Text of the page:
Friday, 6 March 2015


The first part of Echoes in Enamel is now installed at the Museum in the Park, Stroud.
I have been fortunate enough to have been awarded an Arts Council Grant to make 4 new pieces of work over 3 years responding to the Museums First World War collection.
I am taking my inspiration from local men and women in Stroud and the part they played in the conflict, at the front both home and away.The first story I am telling is about the women who found themselves in a new environment.
 From Kitchen to Factory is inspired by a photograph album of female munitions workers at TH & J Daniels in 1918. It is a beautiful record of women working almost certainly for the first time outside of their own homes, yet the images show an interesting juxtaposition of women dressed in the same sort of clothing they may have worn for cleaning and cooking in, yet they are operating complicated industrial machinery.
I wanted to show the contrast between home and industry for these women, the similarities and the differences. My substrate is cutlery and the odd spanner.
Ceramic transfers provided me with the narrative.
These I fired together to create a collection which would hang as a group.
I want to compare and contrast the machinery the women used in the factory with domestic machines used in the home.
I have used gum arabic transfer making a series of labels of period domestic appliances to hang along side the enamel.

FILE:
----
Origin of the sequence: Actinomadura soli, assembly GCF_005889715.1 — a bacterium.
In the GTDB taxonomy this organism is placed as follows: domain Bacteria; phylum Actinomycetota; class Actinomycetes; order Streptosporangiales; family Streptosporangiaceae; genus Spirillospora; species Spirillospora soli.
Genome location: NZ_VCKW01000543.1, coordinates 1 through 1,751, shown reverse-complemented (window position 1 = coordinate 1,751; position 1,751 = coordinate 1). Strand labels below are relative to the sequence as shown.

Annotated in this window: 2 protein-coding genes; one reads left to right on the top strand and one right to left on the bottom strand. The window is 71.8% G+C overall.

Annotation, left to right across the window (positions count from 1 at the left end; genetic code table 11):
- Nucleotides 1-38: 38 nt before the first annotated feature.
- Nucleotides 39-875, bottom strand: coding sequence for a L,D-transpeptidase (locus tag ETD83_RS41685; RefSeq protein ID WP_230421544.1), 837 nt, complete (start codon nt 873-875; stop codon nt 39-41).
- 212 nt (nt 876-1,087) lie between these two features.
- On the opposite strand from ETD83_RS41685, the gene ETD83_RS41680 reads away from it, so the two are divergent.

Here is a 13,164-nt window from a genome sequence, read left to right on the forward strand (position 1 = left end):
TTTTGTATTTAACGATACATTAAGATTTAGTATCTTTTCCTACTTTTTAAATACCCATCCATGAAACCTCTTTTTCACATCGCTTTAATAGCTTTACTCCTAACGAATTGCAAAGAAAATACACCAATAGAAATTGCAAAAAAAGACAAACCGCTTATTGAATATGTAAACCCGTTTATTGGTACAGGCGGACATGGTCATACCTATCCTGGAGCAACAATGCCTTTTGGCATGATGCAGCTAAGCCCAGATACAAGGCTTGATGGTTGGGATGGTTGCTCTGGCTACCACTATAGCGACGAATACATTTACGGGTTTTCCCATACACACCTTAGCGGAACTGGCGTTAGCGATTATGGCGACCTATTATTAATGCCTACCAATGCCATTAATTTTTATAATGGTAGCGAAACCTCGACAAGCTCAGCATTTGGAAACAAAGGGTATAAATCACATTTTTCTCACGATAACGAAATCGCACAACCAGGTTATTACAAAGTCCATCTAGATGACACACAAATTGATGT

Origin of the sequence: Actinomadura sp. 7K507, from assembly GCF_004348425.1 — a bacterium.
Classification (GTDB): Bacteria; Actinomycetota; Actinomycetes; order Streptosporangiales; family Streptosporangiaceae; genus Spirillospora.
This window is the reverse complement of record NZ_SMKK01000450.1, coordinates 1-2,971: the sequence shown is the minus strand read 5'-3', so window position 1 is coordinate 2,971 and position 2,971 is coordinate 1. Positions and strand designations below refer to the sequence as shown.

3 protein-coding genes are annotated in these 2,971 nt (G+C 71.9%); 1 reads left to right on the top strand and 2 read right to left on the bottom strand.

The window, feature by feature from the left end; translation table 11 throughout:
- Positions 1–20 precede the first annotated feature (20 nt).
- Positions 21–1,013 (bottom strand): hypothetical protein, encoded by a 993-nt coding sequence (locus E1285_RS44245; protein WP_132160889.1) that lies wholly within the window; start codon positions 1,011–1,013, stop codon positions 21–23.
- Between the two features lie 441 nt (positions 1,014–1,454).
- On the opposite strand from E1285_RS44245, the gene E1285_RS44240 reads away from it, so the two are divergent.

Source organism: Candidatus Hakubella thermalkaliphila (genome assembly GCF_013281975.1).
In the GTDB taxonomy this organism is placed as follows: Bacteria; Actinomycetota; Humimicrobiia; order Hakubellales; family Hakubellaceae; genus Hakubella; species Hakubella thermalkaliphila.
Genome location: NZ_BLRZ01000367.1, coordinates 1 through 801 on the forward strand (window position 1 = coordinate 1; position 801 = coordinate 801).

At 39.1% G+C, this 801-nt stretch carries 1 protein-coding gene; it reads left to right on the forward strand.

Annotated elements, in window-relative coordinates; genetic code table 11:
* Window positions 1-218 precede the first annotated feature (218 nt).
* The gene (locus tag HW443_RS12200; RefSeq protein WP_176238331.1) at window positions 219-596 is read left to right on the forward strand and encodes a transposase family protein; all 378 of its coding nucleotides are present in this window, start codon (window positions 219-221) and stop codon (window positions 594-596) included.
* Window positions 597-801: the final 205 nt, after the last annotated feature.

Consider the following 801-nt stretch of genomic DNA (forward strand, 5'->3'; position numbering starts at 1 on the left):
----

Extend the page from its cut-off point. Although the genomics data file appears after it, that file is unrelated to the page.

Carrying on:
Can you tell what these machines are? They echo the industrial versions so well.
Monday 2nd March, the big install. With lots of help and encouragement from Alexia, Documentation & Collections Officer and Fern, the construction of many pieces to make one, began.
There was much debate.
Lots of adjustment.
Placing and replacing. But never a cross word.
The piece is now installed and ready for visitors to look and touch.
Placed in the foyer of this lovely Museum until the end of April.
Thankyou Museum in the Park for all your support and encouragement, also Stroud District Council and Arts Council England for your financial support.
If you get the opportunity to see the installation, please leave a comment on the blog as I have to gather feed back as part of the grant award, so become part of the project. 
I will be making a personal appearance to talk about the installation in the Easter holidays so keep an eye on my Facebook page for the date


Sharmon Davidson said...

Congratulations - the work looks wonderful!

Printed Material said...

I shall try to make the journey to see this and will definitely leave feedback. How wonderful to have access to such a precious archive. Hard work I know but what joy to develop ideas from it.

Wendy Rhodes said...

I was able to see this over the last week. The hanging is beautiful and has hints of knitting/crochet patterns in its formation, or of lace bobbins on a cushion. I was really taken with the moth-eaten spoons, an added element of fragility on a utensil normally so reliable and dependable. Much like the women themselves.
Well done on this evocative display, I look forward to the next installment.